As of August 1st, the support available to employers through the
Coronavirus Job Retention (furlough) Scheme gradually starts to taper off.
For some employers, the economic situation looks sufficiently positive to
start preparing for a return to work but, for others, the time when they
must seriously consider redundancies is near at hand. When a whole
workplace is closing, the redundancy selection process is sadly all too
straightforward. But when the employer is faced with the task of selecting
individuals for redundancy from a pool of ‘at risk’ employees, it is
essential for the employer to follow a fair, transparent and consistent
procedure when deciding whom to select from that pool. A redundancy
selection criteria matrix can help employers reach that decision, but how
can they best ensure it is as fair as possible?
Businesses and workplaces vary greatly and so it is difficult to produce a
generic redundancy selection criteria matrix that will work for everyone,
but here are some key points to bear in mind:
1. Choose redundancy selection criteria that are as objective and
measurable as possible. ACAS advises that employers “should base the
standard of work;
skills, qualifications or experience; and
- attendance record, which must be accurate and not include absences relating to disability, pregnancy and maternity."
This list is not exhaustive but, in choosing additional selection criteria,
employers should ensure that these are relevant and appropriate in the
2. Avoid any selection criteria grounds that will be automatically unfair
from an employment law point of view. Automatically unfair reasons for
redundancy selection include:
- an employee's trade union membership or activities;
- health and safety activities;
pregnancy and maternity leave; and
- making a protected disclosure (whistleblowing).
Similarly, employers must be careful to avoid any criteria that place an
individual at a disadvantage because of sex, race, disability, age,
religion or belief, sexual orientation, marital or civil partnership
status, pregnancy or maternity or gender.
3. Make sure scoring is carried out by managers (ideally more than one)
with direct knowledge of the employee’s work. Keep written records of the
process and evidence for decisions e.g. performance reviews and attendance
4. Employers should be careful of using selection criteria like ‘attitude’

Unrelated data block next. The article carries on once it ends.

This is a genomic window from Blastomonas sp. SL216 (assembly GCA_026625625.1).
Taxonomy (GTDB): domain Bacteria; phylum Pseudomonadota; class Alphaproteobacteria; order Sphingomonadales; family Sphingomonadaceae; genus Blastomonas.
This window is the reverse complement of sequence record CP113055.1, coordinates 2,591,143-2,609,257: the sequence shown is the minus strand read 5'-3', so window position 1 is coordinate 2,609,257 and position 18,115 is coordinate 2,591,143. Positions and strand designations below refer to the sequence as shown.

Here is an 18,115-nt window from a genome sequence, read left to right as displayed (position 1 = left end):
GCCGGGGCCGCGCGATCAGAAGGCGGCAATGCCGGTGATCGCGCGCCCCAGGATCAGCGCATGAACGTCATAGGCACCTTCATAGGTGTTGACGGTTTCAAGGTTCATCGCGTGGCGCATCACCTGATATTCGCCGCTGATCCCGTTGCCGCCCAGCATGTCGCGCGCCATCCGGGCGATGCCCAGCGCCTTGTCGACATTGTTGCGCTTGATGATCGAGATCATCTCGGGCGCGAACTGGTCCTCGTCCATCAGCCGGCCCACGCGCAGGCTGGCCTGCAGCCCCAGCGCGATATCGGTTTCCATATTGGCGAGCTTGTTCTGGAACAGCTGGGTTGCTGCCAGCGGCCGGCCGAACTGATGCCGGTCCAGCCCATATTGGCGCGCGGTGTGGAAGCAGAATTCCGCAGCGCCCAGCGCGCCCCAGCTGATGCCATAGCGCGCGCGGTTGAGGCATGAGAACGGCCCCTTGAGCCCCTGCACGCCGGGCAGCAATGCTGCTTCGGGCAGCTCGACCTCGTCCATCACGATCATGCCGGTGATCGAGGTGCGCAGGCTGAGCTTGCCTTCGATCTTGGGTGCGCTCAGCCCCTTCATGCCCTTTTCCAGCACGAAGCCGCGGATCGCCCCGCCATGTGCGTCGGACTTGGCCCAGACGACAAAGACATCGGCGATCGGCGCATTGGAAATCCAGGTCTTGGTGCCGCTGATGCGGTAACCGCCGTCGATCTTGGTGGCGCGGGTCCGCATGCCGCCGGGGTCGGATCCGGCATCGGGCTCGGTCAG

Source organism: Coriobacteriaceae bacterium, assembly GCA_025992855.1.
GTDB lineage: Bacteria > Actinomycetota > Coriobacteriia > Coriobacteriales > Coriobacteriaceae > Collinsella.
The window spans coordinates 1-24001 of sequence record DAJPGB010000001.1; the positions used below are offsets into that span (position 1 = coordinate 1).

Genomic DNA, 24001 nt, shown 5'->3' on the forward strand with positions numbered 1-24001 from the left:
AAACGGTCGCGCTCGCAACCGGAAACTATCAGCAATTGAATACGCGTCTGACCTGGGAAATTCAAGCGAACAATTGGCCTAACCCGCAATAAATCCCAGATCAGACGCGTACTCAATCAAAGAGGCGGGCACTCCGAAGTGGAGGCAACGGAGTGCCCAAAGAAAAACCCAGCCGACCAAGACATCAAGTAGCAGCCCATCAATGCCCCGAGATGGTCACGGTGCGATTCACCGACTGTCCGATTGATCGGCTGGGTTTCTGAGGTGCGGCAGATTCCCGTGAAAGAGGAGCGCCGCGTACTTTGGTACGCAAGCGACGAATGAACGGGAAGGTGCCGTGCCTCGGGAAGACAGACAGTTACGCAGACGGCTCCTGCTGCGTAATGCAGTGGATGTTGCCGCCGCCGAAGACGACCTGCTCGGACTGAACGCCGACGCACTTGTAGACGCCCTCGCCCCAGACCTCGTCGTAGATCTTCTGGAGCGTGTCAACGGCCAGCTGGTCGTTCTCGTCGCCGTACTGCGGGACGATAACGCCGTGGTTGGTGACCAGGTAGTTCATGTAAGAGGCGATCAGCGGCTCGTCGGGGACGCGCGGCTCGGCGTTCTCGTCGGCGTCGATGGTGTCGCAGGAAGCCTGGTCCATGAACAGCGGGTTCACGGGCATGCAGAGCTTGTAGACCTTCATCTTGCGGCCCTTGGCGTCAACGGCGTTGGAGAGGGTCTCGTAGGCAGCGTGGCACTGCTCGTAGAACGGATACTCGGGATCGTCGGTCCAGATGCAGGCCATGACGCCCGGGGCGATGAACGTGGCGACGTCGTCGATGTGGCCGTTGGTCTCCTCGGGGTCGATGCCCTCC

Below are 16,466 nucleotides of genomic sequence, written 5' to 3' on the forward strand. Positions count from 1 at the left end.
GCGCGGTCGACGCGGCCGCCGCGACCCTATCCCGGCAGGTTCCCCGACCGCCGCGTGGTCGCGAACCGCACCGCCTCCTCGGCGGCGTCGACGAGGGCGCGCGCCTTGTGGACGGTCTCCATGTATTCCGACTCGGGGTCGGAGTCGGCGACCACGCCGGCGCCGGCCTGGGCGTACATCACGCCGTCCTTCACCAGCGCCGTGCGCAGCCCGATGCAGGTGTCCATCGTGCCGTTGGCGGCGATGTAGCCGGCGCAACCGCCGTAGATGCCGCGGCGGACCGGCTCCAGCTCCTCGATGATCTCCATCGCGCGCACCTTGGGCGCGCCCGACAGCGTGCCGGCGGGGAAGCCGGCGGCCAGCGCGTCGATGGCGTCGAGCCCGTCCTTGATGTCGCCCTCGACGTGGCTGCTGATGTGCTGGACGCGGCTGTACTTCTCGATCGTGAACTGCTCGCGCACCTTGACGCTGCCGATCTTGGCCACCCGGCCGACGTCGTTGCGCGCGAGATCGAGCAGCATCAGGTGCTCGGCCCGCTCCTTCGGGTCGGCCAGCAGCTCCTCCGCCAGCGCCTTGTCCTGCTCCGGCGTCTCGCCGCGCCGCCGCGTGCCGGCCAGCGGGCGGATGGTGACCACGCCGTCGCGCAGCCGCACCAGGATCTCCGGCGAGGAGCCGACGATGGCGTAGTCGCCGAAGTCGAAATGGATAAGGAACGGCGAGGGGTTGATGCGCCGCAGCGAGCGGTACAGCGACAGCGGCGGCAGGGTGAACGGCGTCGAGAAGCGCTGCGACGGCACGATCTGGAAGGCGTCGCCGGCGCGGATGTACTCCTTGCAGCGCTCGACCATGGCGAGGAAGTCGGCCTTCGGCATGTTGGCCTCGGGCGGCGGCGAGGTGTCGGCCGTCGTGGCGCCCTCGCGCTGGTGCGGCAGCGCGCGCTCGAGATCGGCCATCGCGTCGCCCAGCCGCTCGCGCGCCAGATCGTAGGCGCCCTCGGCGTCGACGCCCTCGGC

and ‘flexibility’ that are hard to quantify and therefore more likely to be
5. ‘Performance’ or ‘standard of work’ are reasonable redundancy selection
criteria to use but any assessment should be supported by clear, objective
data. In a sales or manufacturing setting, performance is likely to be
relatively easy to measure but in, say, a business in the service sector
this may be more problematic. Performance reviews or appraisals are helpful
here but only if they are recent and everyone in the redundancy selection
‘pool’ has actually had an appraisal.
6. Avoid ‘Last In, First Out’ (LIFO) as a means of selecting ‘at risk’
employees for redundancy. Under LIFO, employees are selected for redundancy
in the order in which they joined a company, with the most recent joiners
being dismissed first. This is an objective criterion but may be
discriminatory because the most recently employed are generally also the
youngest. If only young people are selected for redundancy, this would lay
the employer open to a claim for age discrimination.
Aside from the risk of discrimination claims, the employees with the
longest service are not necessarily best or most skilled employees.
7. Do not use the fact that an employee has been placed on furlough leave
as a reason to select them for redundancy.
8. Ensure employees in the ‘at risk’ group are provided with their score
and sufficient information to discuss and challenge a rating under the
redundancy selection matrix. Please also view the full list of
to help you manage the redundancy process.
Simply-docs have a range of documents to guide employers through the
redundancy process. A template redundancy selection matrix has been added
to the portfolio of documents, that should be adapted to the employer’s
specific needs and circumstances.
The contents of this Newsletter are for reference purposes only and do not constitute
legal advice. Independent legal advice should be sought in relation to any specific